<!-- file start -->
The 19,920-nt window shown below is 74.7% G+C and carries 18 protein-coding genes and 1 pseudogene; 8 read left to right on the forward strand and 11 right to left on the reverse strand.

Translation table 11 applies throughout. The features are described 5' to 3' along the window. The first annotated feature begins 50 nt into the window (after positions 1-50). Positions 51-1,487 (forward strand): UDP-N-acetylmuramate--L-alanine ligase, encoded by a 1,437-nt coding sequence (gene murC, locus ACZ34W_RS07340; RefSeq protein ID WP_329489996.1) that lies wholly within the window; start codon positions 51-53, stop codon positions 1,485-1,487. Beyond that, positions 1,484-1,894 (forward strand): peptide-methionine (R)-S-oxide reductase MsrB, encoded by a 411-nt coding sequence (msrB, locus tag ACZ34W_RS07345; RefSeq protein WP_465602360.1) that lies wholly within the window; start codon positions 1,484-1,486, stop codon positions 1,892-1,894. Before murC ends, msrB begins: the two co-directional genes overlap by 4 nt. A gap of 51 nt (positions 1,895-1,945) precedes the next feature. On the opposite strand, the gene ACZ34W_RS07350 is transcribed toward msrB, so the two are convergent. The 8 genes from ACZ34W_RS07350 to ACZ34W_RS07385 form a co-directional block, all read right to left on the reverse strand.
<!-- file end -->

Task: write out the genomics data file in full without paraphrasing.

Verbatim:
The 19,920-nt window shown below is 74.7% G+C and carries 18 protein-coding genes and 1 pseudogene; 8 read left to right on the forward strand and 11 right to left on the reverse strand.

Translation table 11 applies throughout. The features are described 5' to 3' along the window. The first annotated feature begins 50 nt into the window (after positions 1-50). Positions 51-1,487 (forward strand): UDP-N-acetylmuramate--L-alanine ligase, encoded by a 1,437-nt coding sequence (gene murC, locus ACZ34W_RS07340; RefSeq protein ID WP_329489996.1) that lies wholly within the window; start codon positions 51-53, stop codon positions 1,485-1,487. Beyond that, positions 1,484-1,894 (forward strand): peptide-methionine (R)-S-oxide reductase MsrB, encoded by a 411-nt coding sequence (msrB, locus tag ACZ34W_RS07345; RefSeq protein WP_465602360.1) that lies wholly within the window; start codon positions 1,484-1,486, stop codon positions 1,892-1,894. Before murC ends, msrB begins: the two co-directional genes overlap by 4 nt. A gap of 51 nt (positions 1,895-1,945) precedes the next feature. On the opposite strand, the gene ACZ34W_RS07350 is transcribed toward msrB, so the two are convergent. The 8 genes from ACZ34W_RS07350 to ACZ34W_RS07385 form a co-directional block, all read right to left on the reverse strand.